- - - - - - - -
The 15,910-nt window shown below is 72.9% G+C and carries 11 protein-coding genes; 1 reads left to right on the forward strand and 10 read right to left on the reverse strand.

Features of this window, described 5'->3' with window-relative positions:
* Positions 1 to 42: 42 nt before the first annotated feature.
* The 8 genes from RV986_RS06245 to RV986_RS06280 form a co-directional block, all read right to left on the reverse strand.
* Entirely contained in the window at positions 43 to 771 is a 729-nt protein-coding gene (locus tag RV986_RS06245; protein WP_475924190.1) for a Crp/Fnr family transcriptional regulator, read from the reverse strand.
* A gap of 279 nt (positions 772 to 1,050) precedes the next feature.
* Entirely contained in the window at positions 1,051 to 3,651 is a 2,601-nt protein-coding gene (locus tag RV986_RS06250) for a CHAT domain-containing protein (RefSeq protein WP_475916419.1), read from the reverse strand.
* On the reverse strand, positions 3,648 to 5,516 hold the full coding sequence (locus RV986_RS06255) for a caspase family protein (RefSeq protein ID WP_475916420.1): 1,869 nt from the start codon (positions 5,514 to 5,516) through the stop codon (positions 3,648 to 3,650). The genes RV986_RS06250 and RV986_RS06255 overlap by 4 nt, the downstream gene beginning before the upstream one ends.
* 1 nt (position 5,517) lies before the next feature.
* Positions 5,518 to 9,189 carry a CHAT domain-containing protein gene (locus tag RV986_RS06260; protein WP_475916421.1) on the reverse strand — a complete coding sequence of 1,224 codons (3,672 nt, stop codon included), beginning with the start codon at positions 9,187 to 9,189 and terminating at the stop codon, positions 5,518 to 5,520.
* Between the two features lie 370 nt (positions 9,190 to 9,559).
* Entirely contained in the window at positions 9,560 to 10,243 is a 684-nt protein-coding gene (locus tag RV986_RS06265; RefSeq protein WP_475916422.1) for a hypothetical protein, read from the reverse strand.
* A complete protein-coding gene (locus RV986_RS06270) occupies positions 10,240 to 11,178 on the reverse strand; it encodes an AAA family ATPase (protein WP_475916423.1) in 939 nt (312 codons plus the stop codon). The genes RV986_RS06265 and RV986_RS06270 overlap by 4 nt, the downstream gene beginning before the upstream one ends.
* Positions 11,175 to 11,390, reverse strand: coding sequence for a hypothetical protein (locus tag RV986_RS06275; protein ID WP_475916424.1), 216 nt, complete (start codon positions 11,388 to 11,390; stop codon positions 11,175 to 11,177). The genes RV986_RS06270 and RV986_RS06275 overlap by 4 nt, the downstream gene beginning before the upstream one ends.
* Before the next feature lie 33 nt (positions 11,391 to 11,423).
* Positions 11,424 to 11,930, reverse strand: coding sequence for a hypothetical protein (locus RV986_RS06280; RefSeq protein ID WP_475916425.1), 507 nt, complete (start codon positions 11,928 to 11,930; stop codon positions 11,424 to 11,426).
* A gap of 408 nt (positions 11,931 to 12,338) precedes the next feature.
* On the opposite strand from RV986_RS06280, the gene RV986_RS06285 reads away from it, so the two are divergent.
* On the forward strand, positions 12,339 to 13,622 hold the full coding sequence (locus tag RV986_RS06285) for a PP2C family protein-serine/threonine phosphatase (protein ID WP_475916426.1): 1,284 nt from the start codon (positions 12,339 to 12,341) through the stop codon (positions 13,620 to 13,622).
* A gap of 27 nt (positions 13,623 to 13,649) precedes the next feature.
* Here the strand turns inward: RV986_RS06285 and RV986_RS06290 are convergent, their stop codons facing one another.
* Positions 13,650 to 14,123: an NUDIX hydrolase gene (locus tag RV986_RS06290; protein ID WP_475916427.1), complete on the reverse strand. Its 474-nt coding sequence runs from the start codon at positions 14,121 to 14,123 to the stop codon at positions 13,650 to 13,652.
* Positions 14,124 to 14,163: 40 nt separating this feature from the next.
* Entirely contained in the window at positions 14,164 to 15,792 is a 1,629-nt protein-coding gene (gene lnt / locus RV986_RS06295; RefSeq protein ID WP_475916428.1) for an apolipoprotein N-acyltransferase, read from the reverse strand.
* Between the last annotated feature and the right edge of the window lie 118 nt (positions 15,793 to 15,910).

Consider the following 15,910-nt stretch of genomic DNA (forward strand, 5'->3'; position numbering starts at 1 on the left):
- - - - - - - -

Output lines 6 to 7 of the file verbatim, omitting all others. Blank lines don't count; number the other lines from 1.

* A gap of 279 nt (positions 772 to 1,050) precedes the next feature.
* Entirely contained in the window at positions 1,051 to 3,651 is a 2,601-nt protein-coding gene (locus tag RV986_RS06250) for a CHAT domain-containing protein (RefSeq protein WP_475916419.1), read from the reverse strand.